The Army has selected Elbit Systems of America and BAE Systems to demonstrate their 155mm gun system offerings in an upcoming “shoot-off” to help find a new mobile howitzer, the two companies said Thursday.

Elbit America will offer its Autonomous Truck Mounted Ordnance System (ATMOS) Iron Sabre, which is currently in full-rate production for Israel.

Elbit Systems of America’s ATMOS Iron Sabre. Photo: Elbit America.

“US Army Fires needs solutions that can keep up with the [Stryker Brigade Combat Team], can shoot faster and farther, and most importantly are low risk and ready now. Elbit Systems of America’s ATMOS Iron Sabre addresses all of these needs,” Ridge Sower, vice president for ground combat and precision targeting, said in a statement. “We are pleased to be selected for this evaluation and stand ready for rapid delivery from our hot production line if selected for production and fielding.”

BAE Systems will demonstrate its fully-automated Archer 155mm gun system, in service in Sweden, and which has a 52-caliber cannon qualified to fire the BONUS anti-armor ammunition and Excalibur precision-guided munition.

“We are confident that the Archer, highly mature and in service with the Swedish Army, will demonstrate its superiority at providing rapid, highly effective, and sustained fire support for troops in combat. The Archer’s automated design, armored cabin, fast shoot and scoot times, and extended range enhance its survivability on the battlefield. Soldiers can operate the vehicle entirely from inside the cabin, under armor, while striking enemy targets at long ranges,” Mike McCarthy, a BAE Systems spokesman, said in a statement. 

The mobile howitzer “shoot-off” will be held at Yuma Proving Ground in Arizona and last several months, with the Army previously detailing its intent to find “a more mobile, lethal, and survivable 155mm system to replace its current fleet of towed howitzer.”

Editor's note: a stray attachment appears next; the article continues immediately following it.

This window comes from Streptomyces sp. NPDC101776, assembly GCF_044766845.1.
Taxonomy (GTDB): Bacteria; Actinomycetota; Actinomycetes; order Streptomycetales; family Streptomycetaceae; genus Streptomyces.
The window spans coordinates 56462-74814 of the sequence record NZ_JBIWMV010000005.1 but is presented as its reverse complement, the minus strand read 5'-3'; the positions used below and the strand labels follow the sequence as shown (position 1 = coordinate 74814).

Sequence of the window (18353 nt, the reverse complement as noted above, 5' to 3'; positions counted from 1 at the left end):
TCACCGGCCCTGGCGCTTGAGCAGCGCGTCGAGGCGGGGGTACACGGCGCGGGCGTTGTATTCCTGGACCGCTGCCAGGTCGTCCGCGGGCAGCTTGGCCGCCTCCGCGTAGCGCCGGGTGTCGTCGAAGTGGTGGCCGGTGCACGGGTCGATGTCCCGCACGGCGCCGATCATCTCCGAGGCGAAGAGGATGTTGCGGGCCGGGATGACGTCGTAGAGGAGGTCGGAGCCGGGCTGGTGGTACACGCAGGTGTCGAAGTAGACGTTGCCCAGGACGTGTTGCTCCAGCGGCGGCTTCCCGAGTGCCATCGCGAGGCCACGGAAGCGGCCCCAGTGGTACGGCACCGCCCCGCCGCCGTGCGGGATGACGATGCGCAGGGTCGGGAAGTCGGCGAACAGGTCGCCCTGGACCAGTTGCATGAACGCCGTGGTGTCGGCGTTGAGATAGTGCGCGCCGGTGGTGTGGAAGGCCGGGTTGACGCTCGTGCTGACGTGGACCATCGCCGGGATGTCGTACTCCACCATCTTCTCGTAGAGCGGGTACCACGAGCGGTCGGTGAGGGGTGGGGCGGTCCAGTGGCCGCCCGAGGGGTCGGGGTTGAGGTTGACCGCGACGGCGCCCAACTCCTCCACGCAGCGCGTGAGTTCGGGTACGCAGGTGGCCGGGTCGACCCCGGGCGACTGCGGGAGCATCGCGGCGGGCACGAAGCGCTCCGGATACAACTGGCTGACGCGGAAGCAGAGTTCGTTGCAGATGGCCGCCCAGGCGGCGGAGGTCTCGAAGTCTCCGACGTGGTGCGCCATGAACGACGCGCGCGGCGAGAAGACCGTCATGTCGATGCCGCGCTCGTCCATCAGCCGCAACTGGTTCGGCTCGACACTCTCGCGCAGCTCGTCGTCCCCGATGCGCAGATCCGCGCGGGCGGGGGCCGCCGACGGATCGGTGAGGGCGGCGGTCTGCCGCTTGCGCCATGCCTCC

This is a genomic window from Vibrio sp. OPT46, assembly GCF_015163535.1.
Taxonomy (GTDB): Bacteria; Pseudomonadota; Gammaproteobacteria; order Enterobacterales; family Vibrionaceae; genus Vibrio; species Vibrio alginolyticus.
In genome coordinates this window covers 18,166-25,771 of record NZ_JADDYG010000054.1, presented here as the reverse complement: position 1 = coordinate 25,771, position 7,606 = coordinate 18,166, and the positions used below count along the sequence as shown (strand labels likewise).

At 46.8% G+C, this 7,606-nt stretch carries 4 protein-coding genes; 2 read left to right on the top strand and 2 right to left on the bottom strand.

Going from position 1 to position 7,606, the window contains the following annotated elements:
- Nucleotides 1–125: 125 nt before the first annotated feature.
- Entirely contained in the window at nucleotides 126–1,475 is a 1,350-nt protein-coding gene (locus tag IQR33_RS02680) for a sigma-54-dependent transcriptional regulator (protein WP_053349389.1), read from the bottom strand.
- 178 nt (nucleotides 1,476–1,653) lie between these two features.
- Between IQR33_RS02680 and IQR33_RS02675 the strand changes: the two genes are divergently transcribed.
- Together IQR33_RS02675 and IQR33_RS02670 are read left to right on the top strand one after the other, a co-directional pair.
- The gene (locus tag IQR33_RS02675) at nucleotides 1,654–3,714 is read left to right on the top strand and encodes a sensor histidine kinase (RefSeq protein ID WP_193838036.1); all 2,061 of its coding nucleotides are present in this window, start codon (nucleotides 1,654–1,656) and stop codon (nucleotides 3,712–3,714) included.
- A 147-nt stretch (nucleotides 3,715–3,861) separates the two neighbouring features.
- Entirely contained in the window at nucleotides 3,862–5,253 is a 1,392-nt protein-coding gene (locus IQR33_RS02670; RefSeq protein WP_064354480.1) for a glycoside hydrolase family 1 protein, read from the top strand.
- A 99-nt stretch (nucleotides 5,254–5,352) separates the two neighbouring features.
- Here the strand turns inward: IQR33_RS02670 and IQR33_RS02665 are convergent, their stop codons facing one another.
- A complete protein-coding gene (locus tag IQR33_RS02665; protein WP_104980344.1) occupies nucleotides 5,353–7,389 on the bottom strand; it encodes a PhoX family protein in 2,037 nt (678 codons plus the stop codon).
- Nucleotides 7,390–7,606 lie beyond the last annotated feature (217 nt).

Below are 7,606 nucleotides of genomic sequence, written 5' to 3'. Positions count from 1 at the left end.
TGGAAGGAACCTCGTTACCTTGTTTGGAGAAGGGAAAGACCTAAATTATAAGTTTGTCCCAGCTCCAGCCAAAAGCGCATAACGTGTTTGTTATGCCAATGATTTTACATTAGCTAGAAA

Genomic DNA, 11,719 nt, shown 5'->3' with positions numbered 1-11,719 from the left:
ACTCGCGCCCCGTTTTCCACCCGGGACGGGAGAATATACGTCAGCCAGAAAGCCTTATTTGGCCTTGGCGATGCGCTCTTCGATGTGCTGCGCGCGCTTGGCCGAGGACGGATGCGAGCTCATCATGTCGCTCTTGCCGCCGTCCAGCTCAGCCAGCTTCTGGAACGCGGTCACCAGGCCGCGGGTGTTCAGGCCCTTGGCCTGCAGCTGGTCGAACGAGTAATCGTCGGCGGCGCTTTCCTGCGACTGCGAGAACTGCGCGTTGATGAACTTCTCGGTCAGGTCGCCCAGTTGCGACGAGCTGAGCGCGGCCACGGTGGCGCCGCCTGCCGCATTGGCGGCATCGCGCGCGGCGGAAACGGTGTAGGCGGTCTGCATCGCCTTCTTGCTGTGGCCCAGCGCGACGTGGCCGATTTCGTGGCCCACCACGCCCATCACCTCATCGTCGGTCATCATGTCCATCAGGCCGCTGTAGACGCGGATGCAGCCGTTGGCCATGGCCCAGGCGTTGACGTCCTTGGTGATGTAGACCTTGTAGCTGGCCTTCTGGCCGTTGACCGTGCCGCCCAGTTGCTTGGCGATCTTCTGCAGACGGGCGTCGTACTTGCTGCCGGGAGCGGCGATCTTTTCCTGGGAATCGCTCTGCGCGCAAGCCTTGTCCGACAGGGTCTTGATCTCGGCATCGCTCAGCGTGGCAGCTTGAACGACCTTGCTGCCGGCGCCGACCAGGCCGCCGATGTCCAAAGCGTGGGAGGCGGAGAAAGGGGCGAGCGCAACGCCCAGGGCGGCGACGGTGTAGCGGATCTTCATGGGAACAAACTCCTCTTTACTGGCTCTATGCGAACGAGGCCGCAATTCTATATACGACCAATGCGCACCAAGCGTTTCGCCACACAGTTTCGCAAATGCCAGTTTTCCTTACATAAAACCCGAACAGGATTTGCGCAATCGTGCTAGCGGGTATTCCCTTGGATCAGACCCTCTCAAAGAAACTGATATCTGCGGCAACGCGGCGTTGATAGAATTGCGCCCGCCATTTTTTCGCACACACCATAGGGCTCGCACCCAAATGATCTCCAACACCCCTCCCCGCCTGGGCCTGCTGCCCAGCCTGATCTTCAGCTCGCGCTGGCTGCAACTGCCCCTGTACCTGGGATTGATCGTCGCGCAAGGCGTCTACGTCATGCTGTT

BAE Systems has previously told reporters Archer is a “production-ready system” at a “high manufacturing-readiness level,” which is designed for improved crew safety, high rate of fire, and the ability to set up the system within 30 seconds (Defense Daily, Oct. 19). 

Dave Richards, Elbit America’s product line director for precision weapon systems, noted the company is looking at a multi-year plan to establish a facility to also build the system in the U.S. 

“As it stands today, the ATMOS systems are mostly produced in Israel. However, we do have a multi-year plan where we are looking to [facilitate] production capability in the United States. We understand the importance, and COVID has demonstrated the importance, of domestic supply chain security and we take that very seriously at Elbit America,” Richards told reporters.

Richards said ATMOS Iron Sabre will demonstrate its current semi-automatic configuration at the shoot-off, while a fully-automated version is in “full-scale development and almost ready for delivery” to Israel.

“[The semi-automated autoloader] allows a relatively small crew of four or five to be able to support six to seven rounds per minute rate of fire through a semi-automatic loading process. Right now, we find that to be the best balance of reliability and value while still meeting long range precision fires modernization volume of fire and range goals,” Richards said. “[The fully-automated autoloader] has been demonstrated in a fielding-relevant environment several times over the past couple of years.”

ATMOS is capable of being set up to fire in less than 30 seconds and has a rate of fire of six to seven rounds per minute, according to Richards, who added the system is transportable by C-17.

While this is the first time ATMOS Iron Sabre will be demonstrated for the service in the U.S., Richards noted Elbit America has previously hosted Army officials to see the capability at its firing facilities in Israel.

“I would say the ATMOS is a relatively known quantity to the Fires Center of Excellence and [Futures] Command. But this will be the first time that we’ve actually been able to demonstrate ATMOS, to my knowledge, within a U.S. firing context at a U.S. proving ground,” Richards said.